My housemates were the French family we were travelling with—the golden and weathered mother with snapping wit and dark eyes, the mellow and masterfully intelligent daughter, the jovial and unflappable older brother, the shy and happy father. Also with us was my American traveling companion, the brains behind the trip, a short and stocky little woman with a shock of silver hair and a loud voice and little awareness of her own awkwardness or her entitled American mindset. I was grateful to her and owed her a lot for letting me come with her, but I also resented her Americanness and her lack of tact. But she in charge and I was her guest. This was her trip.

After lunch on the second day, I walked down to the local market on my own, wandering the foreign aisles and processing the signage as I hunted out the necessary ingredients for a familiar meal for supper.  The roads were tiny and edged with brick or granite stones, and each house was classically alpine, charming and petite and old. The gardens overflowed to the edges of the streets, poppies and herbs leaning out to be touched, picked, caressed.

I returned with zucchini (called courgette) and the fixings for macaroni and cheese (after hunting to find cheddar among the diversity of local cheese, I think I found something that would substitute and not taste too exotic), and an eyeful of envy for the pottery and carvings made locally and displayed in a nearby storefront.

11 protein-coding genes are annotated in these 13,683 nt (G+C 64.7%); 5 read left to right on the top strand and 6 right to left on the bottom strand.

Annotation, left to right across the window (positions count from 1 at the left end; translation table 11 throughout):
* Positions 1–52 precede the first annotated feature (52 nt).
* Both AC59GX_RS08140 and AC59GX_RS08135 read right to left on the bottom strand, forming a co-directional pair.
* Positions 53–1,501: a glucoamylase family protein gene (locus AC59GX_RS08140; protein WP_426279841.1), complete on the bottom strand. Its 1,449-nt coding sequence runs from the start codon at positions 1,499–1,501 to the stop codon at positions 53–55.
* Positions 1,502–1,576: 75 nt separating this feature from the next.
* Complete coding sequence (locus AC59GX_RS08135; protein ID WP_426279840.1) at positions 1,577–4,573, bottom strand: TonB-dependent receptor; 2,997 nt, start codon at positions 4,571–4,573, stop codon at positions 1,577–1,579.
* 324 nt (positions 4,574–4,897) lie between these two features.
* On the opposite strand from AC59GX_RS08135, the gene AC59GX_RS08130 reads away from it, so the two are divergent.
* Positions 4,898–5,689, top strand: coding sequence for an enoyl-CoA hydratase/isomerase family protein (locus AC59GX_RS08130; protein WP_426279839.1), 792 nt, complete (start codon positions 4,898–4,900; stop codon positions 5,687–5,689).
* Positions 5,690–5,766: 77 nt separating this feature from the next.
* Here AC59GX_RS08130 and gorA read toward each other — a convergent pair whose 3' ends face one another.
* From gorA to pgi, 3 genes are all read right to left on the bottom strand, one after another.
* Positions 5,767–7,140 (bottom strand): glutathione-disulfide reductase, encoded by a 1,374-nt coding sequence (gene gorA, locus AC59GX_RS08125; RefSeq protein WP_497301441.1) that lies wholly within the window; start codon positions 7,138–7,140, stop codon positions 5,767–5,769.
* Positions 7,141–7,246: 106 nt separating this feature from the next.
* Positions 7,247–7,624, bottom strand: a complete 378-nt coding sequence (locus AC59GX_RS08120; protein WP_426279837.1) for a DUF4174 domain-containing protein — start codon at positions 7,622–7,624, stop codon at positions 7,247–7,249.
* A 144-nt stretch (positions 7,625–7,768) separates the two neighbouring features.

Washing the lunch dishes in preparation for supper, I was still emotionally sated, like a child pleased with the world and itself, which lies and grins for the goodness of milk and mother’s close presence.  Home might be intense and suffocating, and returning there might be only five days away, but for now only this moment and those dishes and the afternoon golden sunlight existed for me. And I was happy.

So as I wiped plates and soaked mugs and sorted silverware, I sang—putting my happiness into the expression I knew best, as the daughter of the American evangelical movement. I sang praise songs and I sang hymns and I felt good about my voice and about the songs. There was no one to tell me I was off key, there was no one to ask me to quiet down, there was no one who knew the words well enough to tell me if I got the lyrics wrong. I sang and sang.